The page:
My opinion, first of all, is that Dolan still believes that the acquisition of Carmelo Anthony was a steal, probably because CAA gave him the impression that it was only through his kindnesses to their agency (and not because NYC gave up a ton of assets) that he was able to acquire Anthony. JR Smith's cheap deals, too, were probably payback for Dolan's kindnesses to CAA. Who knows what level of under the table stuff there is going on between MSG and CAA.

    So, when CAA's plans for Carmelo to be that Jordan level guy get threatened by Jeremy Lin, who has other representation, my guess is not too long after the gears were already turning to re-engineer the team so that Anthony could be front and center. First, it was D'Antoni, another guy not represented by CAA. His preferred style of play was A) Allowing Lin to thrive, and B) Preventing Melo from getting the requisite 28 PPG. As that plan was in danger of failure simply due to massive fan interest, Lin had to be removed from the equation entirely.

    Again not realizing he was being played, Dolan accommodated CAA and let Lin go for nothing. So that's a big part of why all this has happened, and why the media, especially Stephen A (whose profile, thanks to CAA, is much bigger now) is slandering Lin and really has been slandering Lin ever since he broke out. Go look. You'll see he held out as long as he can with "flash in the pan" theories. You'll also see he called for D'Antoni's head before he was fired. here's a little love fest he gives for J.R. Smith. Here he already Knows MDA will be gone, and although he denies it, the headline and article's content clearly intends to portray D'Antoni as being at fault.

    1. That's a pretty revealing peek behind the curtain of professional sports, big business, and what passes for "journalism" in America.

      It's pretty ugly, but it's prolly accurate.

  3. Dolan prefers a team of dysfunctional thugs as opposed to wholesome Christian men. JLin will be missed in NYC. He was a great team player. Knicks prefer (Melo)drama.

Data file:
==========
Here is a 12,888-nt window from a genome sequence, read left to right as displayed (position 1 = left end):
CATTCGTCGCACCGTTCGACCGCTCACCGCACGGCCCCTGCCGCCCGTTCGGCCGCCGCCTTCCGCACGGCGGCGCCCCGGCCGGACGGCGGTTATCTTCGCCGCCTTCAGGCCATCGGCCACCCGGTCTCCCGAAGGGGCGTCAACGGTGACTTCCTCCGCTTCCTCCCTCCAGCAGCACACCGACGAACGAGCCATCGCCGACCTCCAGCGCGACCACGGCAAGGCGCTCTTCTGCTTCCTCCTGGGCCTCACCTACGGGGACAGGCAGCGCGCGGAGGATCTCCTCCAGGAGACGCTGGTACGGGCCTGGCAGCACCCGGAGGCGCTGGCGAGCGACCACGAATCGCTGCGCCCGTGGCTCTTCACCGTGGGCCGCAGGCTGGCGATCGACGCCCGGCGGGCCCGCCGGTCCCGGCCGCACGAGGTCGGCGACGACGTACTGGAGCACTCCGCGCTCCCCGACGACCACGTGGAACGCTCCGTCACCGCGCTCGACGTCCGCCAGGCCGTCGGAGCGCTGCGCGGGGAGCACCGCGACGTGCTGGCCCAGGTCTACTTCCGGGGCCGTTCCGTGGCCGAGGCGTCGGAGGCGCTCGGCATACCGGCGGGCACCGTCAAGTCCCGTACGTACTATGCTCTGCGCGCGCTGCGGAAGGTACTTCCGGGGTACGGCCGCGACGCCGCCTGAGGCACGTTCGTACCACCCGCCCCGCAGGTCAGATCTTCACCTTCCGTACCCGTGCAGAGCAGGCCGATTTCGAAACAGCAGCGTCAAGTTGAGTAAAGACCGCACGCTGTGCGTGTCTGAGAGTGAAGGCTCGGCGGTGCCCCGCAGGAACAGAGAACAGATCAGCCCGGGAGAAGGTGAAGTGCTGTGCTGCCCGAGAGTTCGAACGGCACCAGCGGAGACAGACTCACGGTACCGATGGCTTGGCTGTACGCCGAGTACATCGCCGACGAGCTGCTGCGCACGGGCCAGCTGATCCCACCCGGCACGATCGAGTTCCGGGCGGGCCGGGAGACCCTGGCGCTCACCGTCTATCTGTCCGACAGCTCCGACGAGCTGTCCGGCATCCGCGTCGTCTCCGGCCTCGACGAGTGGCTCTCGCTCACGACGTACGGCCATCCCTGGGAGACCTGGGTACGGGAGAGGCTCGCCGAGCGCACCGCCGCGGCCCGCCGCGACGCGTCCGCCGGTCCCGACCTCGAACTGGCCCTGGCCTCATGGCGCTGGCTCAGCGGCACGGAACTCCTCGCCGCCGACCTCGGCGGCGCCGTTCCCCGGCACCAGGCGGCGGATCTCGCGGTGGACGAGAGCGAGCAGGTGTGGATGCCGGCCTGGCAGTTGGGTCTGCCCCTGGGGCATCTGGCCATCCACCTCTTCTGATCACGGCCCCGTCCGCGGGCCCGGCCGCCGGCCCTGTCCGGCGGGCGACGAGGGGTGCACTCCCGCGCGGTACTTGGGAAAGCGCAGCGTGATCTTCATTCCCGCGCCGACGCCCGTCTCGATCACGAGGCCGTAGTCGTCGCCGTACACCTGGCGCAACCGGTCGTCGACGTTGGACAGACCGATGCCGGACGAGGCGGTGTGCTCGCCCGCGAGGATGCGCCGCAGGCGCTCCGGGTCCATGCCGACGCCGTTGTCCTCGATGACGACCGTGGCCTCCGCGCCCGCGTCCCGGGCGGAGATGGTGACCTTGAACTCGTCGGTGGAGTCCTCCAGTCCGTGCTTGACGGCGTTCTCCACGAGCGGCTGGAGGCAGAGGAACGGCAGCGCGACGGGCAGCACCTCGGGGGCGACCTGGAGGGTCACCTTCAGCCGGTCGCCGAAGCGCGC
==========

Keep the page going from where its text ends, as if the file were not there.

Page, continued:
4. Interesting ... so the CAA = the Illuminati.

  5. It's quite simple.

    In business, an employer sets the salary for an employee based on what they think he's worth.
    The Knicks set Lin's salary at 1 year, $1 million. They could have set it more, but NOOOOOO. So that's what they thought of Lin's ability: a 1 year, $1 million minimum wage player.

    In accordance with their LOW opinion of Lin's value to the franchise, the Knicks shopped 3 other point guards and gave bigger offers to two of them. Of course, the point guards earning more than $1 million shouldn't be expected to sit behind the player earning $1 million.

    New York toyed with the idea of matching Lin, but they NEVER DID ANYTHING. They didn't even talk to him after the LA meeting.

    Now the Knicks have their point guards that they believe are better than $1 million Lin. ENJOY!!!

    1. K, again - qualifying offer. Look it up.

      The Knicks were ready to sign Lin to 4/28 (3/20), so your bizarre insistence on this point is bizarre.

    2. * oops, didn't mean to double up on 'bizarre'. Just the 2nd one will do.

    3. My understanding is that the Knicks could have offered more if they wanted to, just like they did with Landry Fields.

      Matching the $24 million contract nwver happened. It was a FANTASY.

      Thus the Knicks offered Lin what they thought he was worth. Lin received exactly one contract offer, and that was it. It's bizarre to assume otherwise.